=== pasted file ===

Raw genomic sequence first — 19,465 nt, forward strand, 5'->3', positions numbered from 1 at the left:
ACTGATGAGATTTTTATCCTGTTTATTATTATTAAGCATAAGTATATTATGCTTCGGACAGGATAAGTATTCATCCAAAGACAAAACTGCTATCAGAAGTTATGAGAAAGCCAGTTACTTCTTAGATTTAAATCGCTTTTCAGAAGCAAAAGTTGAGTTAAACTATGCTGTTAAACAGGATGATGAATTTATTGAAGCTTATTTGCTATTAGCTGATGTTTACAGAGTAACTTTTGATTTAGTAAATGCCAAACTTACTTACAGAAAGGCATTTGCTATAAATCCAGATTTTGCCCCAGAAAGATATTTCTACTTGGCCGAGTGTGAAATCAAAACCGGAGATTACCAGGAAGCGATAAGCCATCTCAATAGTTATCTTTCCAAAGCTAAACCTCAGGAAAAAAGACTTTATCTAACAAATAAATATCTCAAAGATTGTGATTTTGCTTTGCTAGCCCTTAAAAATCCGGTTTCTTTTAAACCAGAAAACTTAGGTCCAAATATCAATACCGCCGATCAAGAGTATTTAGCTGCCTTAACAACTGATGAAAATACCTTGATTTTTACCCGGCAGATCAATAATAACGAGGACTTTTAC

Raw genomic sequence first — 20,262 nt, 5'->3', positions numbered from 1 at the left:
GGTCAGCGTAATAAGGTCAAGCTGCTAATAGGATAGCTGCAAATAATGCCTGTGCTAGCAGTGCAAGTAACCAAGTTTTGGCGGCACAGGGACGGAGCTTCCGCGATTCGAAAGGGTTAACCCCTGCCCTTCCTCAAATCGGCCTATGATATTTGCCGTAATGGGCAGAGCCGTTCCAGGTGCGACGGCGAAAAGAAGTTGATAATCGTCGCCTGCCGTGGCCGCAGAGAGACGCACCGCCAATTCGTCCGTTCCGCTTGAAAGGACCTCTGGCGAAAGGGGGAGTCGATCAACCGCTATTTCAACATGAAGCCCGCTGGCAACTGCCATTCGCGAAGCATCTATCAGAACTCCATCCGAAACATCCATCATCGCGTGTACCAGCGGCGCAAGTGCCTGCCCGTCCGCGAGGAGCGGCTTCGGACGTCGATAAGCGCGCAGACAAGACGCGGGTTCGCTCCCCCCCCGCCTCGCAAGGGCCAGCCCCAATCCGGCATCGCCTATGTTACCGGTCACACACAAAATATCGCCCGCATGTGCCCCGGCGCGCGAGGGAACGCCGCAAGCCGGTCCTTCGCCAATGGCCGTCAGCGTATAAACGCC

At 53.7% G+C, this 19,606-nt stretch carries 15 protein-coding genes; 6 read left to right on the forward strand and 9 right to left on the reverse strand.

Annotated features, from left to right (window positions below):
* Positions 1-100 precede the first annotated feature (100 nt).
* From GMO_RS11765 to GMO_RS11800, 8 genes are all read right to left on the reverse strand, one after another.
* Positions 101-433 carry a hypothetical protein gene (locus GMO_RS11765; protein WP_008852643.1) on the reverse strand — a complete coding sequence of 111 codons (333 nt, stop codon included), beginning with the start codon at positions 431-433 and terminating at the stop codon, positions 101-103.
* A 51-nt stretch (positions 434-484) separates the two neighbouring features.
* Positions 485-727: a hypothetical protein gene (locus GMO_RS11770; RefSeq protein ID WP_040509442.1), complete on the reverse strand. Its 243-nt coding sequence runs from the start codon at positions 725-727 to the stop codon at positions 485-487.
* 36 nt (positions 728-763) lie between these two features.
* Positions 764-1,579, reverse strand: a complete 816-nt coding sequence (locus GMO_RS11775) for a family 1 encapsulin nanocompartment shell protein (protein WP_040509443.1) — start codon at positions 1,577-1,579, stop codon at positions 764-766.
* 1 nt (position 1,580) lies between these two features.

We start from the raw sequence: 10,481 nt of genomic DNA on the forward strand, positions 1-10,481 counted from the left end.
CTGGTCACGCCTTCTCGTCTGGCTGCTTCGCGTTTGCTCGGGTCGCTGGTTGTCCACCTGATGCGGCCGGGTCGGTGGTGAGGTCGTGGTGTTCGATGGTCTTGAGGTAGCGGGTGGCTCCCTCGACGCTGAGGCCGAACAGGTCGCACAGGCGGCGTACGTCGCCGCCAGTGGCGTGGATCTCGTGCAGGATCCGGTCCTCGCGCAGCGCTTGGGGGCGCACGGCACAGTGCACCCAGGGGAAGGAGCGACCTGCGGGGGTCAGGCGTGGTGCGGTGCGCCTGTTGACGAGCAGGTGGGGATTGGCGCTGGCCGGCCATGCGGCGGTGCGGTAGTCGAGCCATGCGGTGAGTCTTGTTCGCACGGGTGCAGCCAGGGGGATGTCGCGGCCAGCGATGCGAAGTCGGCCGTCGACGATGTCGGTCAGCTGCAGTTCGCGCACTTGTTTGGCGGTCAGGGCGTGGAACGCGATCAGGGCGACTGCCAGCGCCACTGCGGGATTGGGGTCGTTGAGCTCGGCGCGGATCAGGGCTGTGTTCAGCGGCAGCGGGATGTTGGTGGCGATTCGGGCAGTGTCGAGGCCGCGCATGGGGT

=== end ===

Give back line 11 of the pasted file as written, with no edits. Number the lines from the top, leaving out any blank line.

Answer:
* Positions 485-727: a hypothetical protein gene (locus GMO_RS11770; RefSeq protein ID WP_040509442.1), complete on the reverse strand. Its 243-nt coding sequence runs from the start codon at positions 725-727 to the stop codon at positions 485-487.